Figure 4—source data 1

Microglial calcium activity during kainate status epilepticus.

https://cdn.elifesciences.org/articles/56502/elife-56502-fig4-data1-v2.xlsx
Figure 5 with 4 supplements
Kainate administration leads to longitudinal modulation of microglial calcium signaling.

(A) Timeline of experiment. (B) Representative images of microglia morphology at baseline and following kainate status epilepticus. See also: Figure 5—figure supplement 1. (C) ∆F/F traces of microglial somatic and process calcium activity, using the threshold-based approach to detect microglial process territories. (D) Heat map of a microglial spreading calcium wave one day after kainate status epilepticus. Each row represents activity from a soma or one of 50 threshold-segmented process territories surveyed across this single field of view and animal. See also: Figure 5—Video 1. Corresponding images of microglia across the whole field of view during the peak of wave activity, with a highlighted cell magnified. (E) Microdomains active and their signal areas (two-way ANOVA with Dunnett’s post-hoc vs. baseline). (F) Representative changes in microglial process area (black line; 15 s avg. intensity images) correlated with ∆F/F calcium activity (purple line). Changes in process area were used to denote the start and end of retraction or extension. See also: Figure 5—figure supplement 2. (G) Based upon these criteria, extending processes were more likely to have associated calcium activity than processes undergoing retraction or remaining stable (horizontal bars, Fisher’s exact test). Additionally, the calcium signals observed in extending processes were larger in magnitude (one-way ANOVA with Tukey’s post-hoc test; the number of sampled regions fitting each criterion is provided in the bar; mean ± SEM). See also: Figure 5—Video 2. (H) The percentage of processes exhibiting a calcium transient within a certain time window relative to the start of process extension or retraction. This analysis considers the closest temporally aligned calcium event preceding and/or following the start of extension/retraction (see methods for further details; survey of 55 extending processes and 39 retracting processes; Fisher’s exact test). Scale bar: 50 µm (D). N = 5 GCaMP6s;Cx3Cr1CreER-eYFP mice. Grouped data represent mean ± SEM; dashed lines represent individual animals (E). *p<0.05, **p<0.01, ***p<0.001.

Figure 5—source data 1

Longitudinal changes in microglial calcium activity following kainate status epilepticus.

https://cdn.elifesciences.org/articles/56502/elife-56502-fig5-data1-v2.xlsx
Figure 5—figure supplement 1
Full Sholl analysis quantification of morphology changes, related to panel 5B.

(A) Sholl analysis profiles of microglial morphology 1, 2, 3, 7, 10, and 14 days following kainate status epilepticus plotted against the baseline period (two-way ANOVA). (B) Summary of longitudinal changes in morphology created by summing the total number of branch point intersections determined by the Sholl analyses in (A). Data represent the mean ± SEM. 50 microglia surveyed from N = 5 mice at each time point. *p<0.05, ****p<0.0001; p-values represent the main effect of KA on morphology from two-way ANOVA analyses of Sholl distributions for each time period studied.

Figure 5—figure supplement 2
One day after kainate status epilepticus, process extension is closely coordinated with microglial calcium activity.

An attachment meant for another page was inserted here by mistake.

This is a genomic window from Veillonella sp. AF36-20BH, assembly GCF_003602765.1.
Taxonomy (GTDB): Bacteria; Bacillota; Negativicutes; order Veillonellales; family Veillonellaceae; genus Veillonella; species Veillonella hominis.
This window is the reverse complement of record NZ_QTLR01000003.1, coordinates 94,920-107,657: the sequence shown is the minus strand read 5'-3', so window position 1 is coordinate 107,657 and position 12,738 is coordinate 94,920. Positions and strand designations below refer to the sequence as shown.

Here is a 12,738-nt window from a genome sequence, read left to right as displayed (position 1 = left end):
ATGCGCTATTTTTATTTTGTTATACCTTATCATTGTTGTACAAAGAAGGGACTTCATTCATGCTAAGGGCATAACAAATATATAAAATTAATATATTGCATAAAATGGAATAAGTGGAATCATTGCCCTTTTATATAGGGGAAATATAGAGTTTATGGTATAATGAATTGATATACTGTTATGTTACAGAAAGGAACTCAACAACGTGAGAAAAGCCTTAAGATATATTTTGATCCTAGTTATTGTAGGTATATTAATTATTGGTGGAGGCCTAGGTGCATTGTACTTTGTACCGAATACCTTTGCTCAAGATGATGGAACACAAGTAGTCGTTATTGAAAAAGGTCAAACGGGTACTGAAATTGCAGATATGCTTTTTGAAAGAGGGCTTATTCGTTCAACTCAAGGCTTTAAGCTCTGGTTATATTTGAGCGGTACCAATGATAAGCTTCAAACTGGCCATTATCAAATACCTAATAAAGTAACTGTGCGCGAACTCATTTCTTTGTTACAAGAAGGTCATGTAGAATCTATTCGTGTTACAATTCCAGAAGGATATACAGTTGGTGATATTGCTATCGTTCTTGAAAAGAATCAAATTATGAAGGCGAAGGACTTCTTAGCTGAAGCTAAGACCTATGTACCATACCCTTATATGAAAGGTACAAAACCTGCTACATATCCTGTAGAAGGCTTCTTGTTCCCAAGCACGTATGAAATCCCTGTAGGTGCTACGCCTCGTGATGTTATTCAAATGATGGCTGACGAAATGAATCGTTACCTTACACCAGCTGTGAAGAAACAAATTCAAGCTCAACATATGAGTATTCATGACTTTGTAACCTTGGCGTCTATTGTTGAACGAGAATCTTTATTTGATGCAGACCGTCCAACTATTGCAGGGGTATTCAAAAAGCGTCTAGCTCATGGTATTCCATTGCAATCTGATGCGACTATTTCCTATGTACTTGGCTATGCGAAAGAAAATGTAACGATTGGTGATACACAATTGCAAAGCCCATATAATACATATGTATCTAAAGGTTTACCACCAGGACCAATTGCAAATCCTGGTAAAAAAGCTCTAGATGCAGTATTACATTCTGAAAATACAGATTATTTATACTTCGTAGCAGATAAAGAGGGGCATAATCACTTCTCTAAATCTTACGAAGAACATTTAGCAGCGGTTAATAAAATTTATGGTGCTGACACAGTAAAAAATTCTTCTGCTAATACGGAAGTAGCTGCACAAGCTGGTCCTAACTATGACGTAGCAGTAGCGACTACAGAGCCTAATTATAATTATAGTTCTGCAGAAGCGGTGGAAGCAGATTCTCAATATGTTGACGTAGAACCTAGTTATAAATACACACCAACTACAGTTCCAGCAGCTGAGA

(A) A field of view showing microglial dynamics 1 day after kainate status epilepticus (red: beginning of video; green: end of video). (B–D) Example images of (B) a stable process, (C) extending processes, and (D) retracting processes from the full field of view in (A). Roman numerals in (A) correspond to cells in (B–D). ∆F/F calcium traces from the highlighted process (white arrow) along with the observed start and end of an extension or retraction event (vertical dotted lines). The relative timing of the nearest calcium event to the start of extension/retraction was used to create the dataset in Figure 5H. Note: stable processes would not have a start or end to motility and are therefore not included in any temporal analysis.

Figure 5—video 1
Spreading microglial calcium waves recorded 1 day after kainate status epilepticus.
Figure 5—video 2
Microglial process extension co-occurring with increased calcium activity.
Figure 6 with 2 supplements
DREADD-based modulation of excitatory neuronal activity is sufficient to induce microglial calcium signaling.

(A) AAVs injected into the somatosensory cortex of WT mice in order to study DREADD-based changes in neuronal calcium activity (top). Experiment outline (bottom). (B–C) Representative ∆F/F traces of layer 2/3 CaMKIIa neuronal calcium activity at baseline and after CNO injection in the Gi (B) and Gq (C) systems. (D) Saline or CNO dose-dependent effects on neuronal calcium activity in the Gi and Gq systems over 15 min imaging periods (one-way ANOVA with Dunnett’s post-hoc comparison to saline). (E) Summary of DREADD-based effects on neuronal calcium activity (at the time of peak effect: 30–45 min post injection; two-way ANOVA with Dunnett’s post-hoc comparison to baseline). (F) Method to study DREADD-based changes in neuronal activity on microglial calcium signaling. mCherry expression served as a positive control for successful DREADD transfection. (G–H) Representative ∆F/F traces of microglial soma and process territory calcium activity at baseline and after CNO injection in the Gi (G) and Gq (H) systems. The threshold-based ROI approach was used to detect process regions. (I) Microglial process territory calcium activity in the Gi and Gq systems over 15 min imaging periods (one-way ANOVA with Dunnett’s post-hoc vs. saline). (J) Summary of DREADD-based effects on microglial process territory calcium activity (at the time of peak effect: 45–60 min post injection; two-way ANOVA with Dunnett’s post-hoc comparison to baseline). (K) The mean ± SEM calcium signal area is plotted for microglial process territories that remained stable, demonstrated new process outgrowth, or exhibited retraction 45–60 min after 5 mg/kg CNO injection in the Gi DREADD system (one-way ANOVA with Tukey’s post-hoc test; process sample size given in the bar). The percentage of processes exhibiting calcium activity by motility/structural characteristic is displayed in the horizontal bars (Fisher’s exact test). (L) The same analyses as performed in (K) for the Gq DREADD system (see Figure 6—figure supplement 1 for more detail). Scale bars: 50 µm (B, C, and F), 10 µm (G-H). (A-E) N = 8 WT mice, N = 4/8 receiving AAV-CaMKIIa-hM4D(Gi) and N = 4/8 receiving AAV-CaMKIIa-hM3D(Gq). (F-J) N = 6 GCaMP6s;Cx3Cr1CreER-eYFP mice, half receiving Gq or Gi DREADD. Grouped data represent mean ± SEM; dots represent individual animals (E, J). *p<0.05, **p<0.01, ***p<0.001, ****p<0.0001. See also: Figure 6—Video 1.